“Tell Your Ancestor’s Story by Writing, Verifying, Documenting, and Sharing”
Presented by Angela Packer McGhie, CG®

Reviewed by Jean Atkinson Andrews, CG®

NOTE: This post is one of a series reviewing the BCG Skillbuilding lectures presented at the National Genealogical Society’s 2019 Family History Conference held in St. Charles, Missouri from 08-11 May, 2019. Recordings of these lectures and the accompanying session handout can be purchased from PlaybackNow NGS at https://www.playbackngs.com/

Angela Packer McGhie, CG®, is well known in the genealogical community for her work educating others. In this lecture, besides ideas and strategies for writing our own family stories, Angela shares some personal aspects of her own journey to write the stories of her ancestors.

After sharing some poignant details of preserving the stories and memories of her grandmother, McGhie outlines a process to help you preserve and create the stories you want to write about. These five steps can be started at any point and built upon for any subject.

1. Get the stories collected from yourself or other family members.
2. Locate written histories and stories – county histories, libraries, historical societies, online trees for attached stories, blog posts, etc.
3. Verify the details from original records and manuscripts
4. Use documentary records when there are few family stories. Documents such as homestead applications, military pension files, agricultural censuses, and estate inventories are wonderful sources of detail.
5. SHARE the stories you write. Start as small as one ancestor and one paragraph or one page. You can add to it with records.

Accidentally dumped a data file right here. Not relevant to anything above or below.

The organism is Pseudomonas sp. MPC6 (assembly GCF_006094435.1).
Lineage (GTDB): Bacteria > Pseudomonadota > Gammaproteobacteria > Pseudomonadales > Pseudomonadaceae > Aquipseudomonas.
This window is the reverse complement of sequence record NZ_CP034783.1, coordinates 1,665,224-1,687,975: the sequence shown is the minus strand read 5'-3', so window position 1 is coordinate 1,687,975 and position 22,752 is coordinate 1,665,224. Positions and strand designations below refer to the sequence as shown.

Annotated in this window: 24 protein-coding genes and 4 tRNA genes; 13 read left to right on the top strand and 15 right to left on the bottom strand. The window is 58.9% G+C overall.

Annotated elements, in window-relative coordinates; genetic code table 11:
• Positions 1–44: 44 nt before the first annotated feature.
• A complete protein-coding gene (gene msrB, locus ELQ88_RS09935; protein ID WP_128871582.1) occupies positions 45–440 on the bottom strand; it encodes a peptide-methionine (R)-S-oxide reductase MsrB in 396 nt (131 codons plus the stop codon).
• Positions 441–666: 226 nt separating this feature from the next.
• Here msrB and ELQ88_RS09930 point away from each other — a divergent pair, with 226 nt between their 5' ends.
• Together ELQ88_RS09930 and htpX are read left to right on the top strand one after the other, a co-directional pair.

Each briefly outlined step above is discussed and illustrated with ideas and clear examples. Not every step will apply to every ancestor but regardless of where you start there are many published resources. Some of these examples include personal diaries, university essays, letters, and publications contemporary to the time being studied.

McGhie also covers ideas for finding social history about the town, area, climate, local events, occupations, transportation, and other topics to add color and interest to our stories. Using an example of an ancestor who worked as a hand-loom weaver in an 1800s cotton mill in England, she illustrates how she used published resources to study what it was like to work in those English mills. She added that information to her narrative to illustrate her subject’s likely working conditions and job duties.

Every ancestor has a story. We can take bits of information we find in a document and turn it into a narrative. Sometimes, we can only get a paragraph of information from a document, but by collecting other documents we can add to the story. Telling and writing those stories not only preserves the memory of those ancestors, but it passes those stories and memories along to their descendants.

This lecture is filled with ideas and suggestions that would inspire any family historian who wants to write compelling stories about the lives of their ancestors.

The words Certified Genealogist and letters CG are registered certification marks, and the designations CGL and Certified Genealogical Lecturer are service marks of the Board for Certification of Genealogists®, used under license by board certificants after periodic evaluation.